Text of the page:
Second Chance: Recalling Fun
Second Chance Humane Society’s Animal Resource Center and Thrift Shops have been servicing San Miguel, Ouray & Montrose Counties for over 25 years. Call the Second Chance Helpline at 626-2273 to report a lost pet, learn about adopting a homeless pet, or about spay/neuter, volunteer, feral cat, or other services. View shelter pets and services online: www.adoptmountainpets.org.
Most dog parents will agree the dog behavior that frustrates them the most is an unreliable recall (recall as in coming when called, not to be confused with a “product recall”). As one of the notions behind this Second Chance Pet Column is supporting lifelong pet-person bonds, I offer some advice on improving your dog’s recall – and thus your relationship.
I begin with a reminder that the foundation of any humane and effective training approach should be positive reinforcement, not punishment. Also, anything you try to teach a new learner strengthens in direct proportion to how many times the behavior is rewarded. And, every time the new learner does whatever is requested without the reward attached, the behavior weakens.
Does this mean that you have to reward your pet for every single response? Only when initially teaching the behavior. After the behavior is well-entrenched, using intermittent reward can maintain its effectiveness. Also of relevance, if the training isn’t fun for dogs or lacks a “pay-off,” your efforts tend to extinguish a positive response, rather than reinforce it.
“Drilling” on a particular behavior, repeating it over and over without reward, can actually be detrimental to the training process (and, at minimum, hamper enthusiasm). Would you repeat an action over and over again (repeatedly sitting on the floor and getting up) in the absence of intrinsic or extrinsic reward?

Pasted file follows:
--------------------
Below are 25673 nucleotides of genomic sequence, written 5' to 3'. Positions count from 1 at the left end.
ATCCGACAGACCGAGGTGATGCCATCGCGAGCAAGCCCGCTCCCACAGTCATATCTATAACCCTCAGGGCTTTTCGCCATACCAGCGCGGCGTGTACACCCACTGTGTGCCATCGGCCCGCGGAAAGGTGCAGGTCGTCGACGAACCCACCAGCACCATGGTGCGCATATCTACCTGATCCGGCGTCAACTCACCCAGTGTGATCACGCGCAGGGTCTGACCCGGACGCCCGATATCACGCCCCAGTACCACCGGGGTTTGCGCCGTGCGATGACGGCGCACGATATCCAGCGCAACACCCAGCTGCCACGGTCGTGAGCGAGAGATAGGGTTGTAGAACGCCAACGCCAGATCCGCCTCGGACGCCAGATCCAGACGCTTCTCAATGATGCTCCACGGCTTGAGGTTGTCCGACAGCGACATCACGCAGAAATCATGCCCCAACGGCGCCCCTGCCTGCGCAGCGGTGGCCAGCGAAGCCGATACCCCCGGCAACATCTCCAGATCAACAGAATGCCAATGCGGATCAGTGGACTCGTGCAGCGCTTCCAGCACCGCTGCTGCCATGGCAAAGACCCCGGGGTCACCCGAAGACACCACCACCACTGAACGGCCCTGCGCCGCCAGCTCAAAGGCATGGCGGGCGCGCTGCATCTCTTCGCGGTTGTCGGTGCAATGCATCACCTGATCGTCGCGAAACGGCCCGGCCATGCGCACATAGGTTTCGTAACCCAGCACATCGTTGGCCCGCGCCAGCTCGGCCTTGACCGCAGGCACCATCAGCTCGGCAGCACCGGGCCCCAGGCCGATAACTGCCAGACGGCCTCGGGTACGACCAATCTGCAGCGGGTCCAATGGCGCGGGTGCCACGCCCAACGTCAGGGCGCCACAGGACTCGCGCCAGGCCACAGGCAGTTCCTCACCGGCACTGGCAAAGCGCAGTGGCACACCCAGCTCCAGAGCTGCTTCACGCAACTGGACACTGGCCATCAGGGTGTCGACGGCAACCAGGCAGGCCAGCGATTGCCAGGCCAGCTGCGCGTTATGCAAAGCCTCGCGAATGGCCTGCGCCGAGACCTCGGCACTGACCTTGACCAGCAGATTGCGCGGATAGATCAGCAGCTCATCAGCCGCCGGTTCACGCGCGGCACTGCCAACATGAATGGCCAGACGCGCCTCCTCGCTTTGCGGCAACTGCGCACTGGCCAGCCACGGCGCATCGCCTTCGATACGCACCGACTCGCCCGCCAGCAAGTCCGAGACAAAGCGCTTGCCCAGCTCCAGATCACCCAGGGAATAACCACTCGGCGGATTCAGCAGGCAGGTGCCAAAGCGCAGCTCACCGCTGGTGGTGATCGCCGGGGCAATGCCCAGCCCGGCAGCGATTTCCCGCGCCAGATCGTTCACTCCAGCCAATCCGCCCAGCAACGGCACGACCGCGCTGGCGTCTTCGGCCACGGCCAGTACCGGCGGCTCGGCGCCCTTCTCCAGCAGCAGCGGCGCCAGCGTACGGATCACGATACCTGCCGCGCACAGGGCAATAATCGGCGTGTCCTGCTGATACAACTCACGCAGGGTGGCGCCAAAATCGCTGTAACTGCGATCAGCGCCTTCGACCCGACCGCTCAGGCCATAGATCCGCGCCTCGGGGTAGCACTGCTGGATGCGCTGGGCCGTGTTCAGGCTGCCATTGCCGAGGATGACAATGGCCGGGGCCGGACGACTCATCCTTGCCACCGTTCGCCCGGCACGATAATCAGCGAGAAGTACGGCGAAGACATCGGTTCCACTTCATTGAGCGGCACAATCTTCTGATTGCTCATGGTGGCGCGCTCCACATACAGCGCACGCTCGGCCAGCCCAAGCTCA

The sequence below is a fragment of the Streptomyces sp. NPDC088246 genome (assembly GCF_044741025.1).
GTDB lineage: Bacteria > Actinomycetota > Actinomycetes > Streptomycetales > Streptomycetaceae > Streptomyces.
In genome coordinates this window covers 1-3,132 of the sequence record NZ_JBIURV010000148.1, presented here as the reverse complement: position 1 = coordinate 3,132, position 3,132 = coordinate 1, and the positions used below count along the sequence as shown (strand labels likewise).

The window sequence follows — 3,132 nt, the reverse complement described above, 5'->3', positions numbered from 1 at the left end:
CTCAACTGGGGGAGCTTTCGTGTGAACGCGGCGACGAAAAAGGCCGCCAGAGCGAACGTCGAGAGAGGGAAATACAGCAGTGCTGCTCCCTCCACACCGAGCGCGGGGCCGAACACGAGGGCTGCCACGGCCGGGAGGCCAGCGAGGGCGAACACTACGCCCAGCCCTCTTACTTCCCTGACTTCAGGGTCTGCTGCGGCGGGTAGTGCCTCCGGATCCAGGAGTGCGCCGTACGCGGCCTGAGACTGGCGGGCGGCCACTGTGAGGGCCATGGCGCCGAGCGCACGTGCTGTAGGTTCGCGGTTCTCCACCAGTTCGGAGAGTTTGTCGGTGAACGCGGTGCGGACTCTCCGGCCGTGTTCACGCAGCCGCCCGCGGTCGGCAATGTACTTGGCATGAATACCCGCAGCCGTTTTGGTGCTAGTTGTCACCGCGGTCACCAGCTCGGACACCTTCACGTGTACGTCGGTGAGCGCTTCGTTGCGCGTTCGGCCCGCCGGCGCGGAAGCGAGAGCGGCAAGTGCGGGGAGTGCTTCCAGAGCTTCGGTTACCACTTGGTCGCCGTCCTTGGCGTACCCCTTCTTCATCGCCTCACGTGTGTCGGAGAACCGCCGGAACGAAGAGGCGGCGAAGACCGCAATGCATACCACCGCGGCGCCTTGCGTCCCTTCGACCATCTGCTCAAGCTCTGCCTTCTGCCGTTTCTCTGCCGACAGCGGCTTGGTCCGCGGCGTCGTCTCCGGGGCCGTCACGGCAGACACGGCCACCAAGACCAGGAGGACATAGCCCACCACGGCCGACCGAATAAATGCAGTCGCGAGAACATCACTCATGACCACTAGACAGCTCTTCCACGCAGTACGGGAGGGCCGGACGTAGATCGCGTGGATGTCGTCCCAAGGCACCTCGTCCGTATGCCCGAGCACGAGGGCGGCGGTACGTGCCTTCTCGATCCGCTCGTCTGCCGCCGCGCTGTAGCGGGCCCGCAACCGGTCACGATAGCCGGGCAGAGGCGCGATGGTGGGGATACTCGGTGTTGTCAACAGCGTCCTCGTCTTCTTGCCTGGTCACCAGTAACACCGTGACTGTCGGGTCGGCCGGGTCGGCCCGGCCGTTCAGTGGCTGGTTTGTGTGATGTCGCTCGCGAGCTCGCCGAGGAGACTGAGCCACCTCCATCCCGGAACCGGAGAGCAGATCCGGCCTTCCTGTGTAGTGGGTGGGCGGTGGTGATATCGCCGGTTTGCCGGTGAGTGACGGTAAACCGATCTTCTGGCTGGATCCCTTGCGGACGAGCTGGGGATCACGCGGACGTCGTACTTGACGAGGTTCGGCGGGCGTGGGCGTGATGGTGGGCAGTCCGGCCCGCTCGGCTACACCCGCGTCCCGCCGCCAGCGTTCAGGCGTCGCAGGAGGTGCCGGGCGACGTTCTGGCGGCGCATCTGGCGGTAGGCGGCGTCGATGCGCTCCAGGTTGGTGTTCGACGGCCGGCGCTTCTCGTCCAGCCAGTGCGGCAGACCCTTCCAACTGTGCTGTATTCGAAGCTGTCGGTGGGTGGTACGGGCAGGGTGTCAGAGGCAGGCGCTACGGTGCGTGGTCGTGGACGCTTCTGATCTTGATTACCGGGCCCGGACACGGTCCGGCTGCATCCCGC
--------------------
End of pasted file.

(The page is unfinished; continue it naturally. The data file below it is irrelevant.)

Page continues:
Just as important, what is fun for one dog may be scoffed at by another. Thus you want to “audition” various “reinforcers” such as different treats, toys, games, massage, playing fetch, etc. Learning which reinforcement works best for your dog allows you to develop a deeper understanding of your dog’s unique personality and quirks: the special spot he likes to be scratched, the best tone of voice, favorite kind of toy, etc.
Next week the Pet Column offers more specific training techniques for a solid recall, but most importantly – keep training fun. Dogs, like people, are one of the few species of animals who play throughout their lifetimes (perhaps one of the reasons we share such incredible bonds ).
A fun factoid: scientists refer to both our species as neotenous, defined as “retaining many of our juvenile behavioral traits.”
Indeed, dogs and people share a lifelong interest, sometimes obsession, with our “toys,”although a human’s obsessions alters as he ages, transforming from a Fisher-Price boat to a motorized speed boat. Both species share a lifetime love for ball games, although I think football is silly and not even really a true ball.
My name is Radar. And no, that is not because of my radarish, ginourmously adorable ears. It is because of my humongous radar heart that can ultra-sonically identify good-hearted people from long distances. My radar heart has actually not met a person or a dog I don’t love.
I am a 2.5-year-young Shepherd mix with golden fuzzy hair. I would make a great family member for an active person or family. I love to play fetch, but I can also entertain myself with toys when you need a rest. I would love a new home for the Holidays.
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